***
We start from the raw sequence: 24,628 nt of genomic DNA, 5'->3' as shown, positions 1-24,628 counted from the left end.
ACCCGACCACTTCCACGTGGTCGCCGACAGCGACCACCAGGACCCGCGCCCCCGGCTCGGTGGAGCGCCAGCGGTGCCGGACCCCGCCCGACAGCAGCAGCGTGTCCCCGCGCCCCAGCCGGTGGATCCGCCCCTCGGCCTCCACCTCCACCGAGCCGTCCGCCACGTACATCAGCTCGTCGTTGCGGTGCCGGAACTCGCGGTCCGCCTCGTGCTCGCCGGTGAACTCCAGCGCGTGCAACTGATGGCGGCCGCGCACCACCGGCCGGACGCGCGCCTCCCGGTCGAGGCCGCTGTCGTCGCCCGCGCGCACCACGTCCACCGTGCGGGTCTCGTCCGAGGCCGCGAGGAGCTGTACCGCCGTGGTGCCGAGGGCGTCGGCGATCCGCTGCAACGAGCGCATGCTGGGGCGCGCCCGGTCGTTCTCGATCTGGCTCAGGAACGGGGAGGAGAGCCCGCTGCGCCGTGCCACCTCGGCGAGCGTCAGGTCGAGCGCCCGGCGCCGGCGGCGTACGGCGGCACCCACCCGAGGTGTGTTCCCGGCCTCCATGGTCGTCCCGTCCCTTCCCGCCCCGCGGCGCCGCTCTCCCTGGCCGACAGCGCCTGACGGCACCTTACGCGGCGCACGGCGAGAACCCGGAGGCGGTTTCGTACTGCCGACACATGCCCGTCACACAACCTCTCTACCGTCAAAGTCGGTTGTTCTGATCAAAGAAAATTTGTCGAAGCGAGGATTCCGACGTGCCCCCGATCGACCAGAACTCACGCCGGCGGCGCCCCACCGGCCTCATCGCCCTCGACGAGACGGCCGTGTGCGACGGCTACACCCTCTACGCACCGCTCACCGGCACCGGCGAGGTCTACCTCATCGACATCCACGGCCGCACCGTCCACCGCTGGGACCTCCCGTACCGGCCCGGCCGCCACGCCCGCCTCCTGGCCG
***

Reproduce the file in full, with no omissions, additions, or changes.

We start from the raw sequence: 24,628 nt of genomic DNA, 5'->3' as shown, positions 1-24,628 counted from the left end.
ACCCGACCACTTCCACGTGGTCGCCGACAGCGACCACCAGGACCCGCGCCCCCGGCTCGGTGGAGCGCCAGCGGTGCCGGACCCCGCCCGACAGCAGCAGCGTGTCCCCGCGCCCCAGCCGGTGGATCCGCCCCTCGGCCTCCACCTCCACCGAGCCGTCCGCCACGTACATCAGCTCGTCGTTGCGGTGCCGGAACTCGCGGTCCGCCTCGTGCTCGCCGGTGAACTCCAGCGCGTGCAACTGATGGCGGCCGCGCACCACCGGCCGGACGCGCGCCTCCCGGTCGAGGCCGCTGTCGTCGCCCGCGCGCACCACGTCCACCGTGCGGGTCTCGTCCGAGGCCGCGAGGAGCTGTACCGCCGTGGTGCCGAGGGCGTCGGCGATCCGCTGCAACGAGCGCATGCTGGGGCGCGCCCGGTCGTTCTCGATCTGGCTCAGGAACGGGGAGGAGAGCCCGCTGCGCCGTGCCACCTCGGCGAGCGTCAGGTCGAGCGCCCGGCGCCGGCGGCGTACGGCGGCACCCACCCGAGGTGTGTTCCCGGCCTCCATGGTCGTCCCGTCCCTTCCCGCCCCGCGGCGCCGCTCTCCCTGGCCGACAGCGCCTGACGGCACCTTACGCGGCGCACGGCGAGAACCCGGAGGCGGTTTCGTACTGCCGACACATGCCCGTCACACAACCTCTCTACCGTCAAAGTCGGTTGTTCTGATCAAAGAAAATTTGTCGAAGCGAGGATTCCGACGTGCCCCCGATCGACCAGAACTCACGCCGGCGGCGCCCCACCGGCCTCATCGCCCTCGACGAGACGGCCGTGTGCGACGGCTACACCCTCTACGCACCGCTCACCGGCACCGGCGAGGTCTACCTCATCGACATCCACGGCCGCACCGTCCACCGCTGGGACCTCCCGTACCGGCCCGGCCGCCACGCCCGCCTCCTGGCCG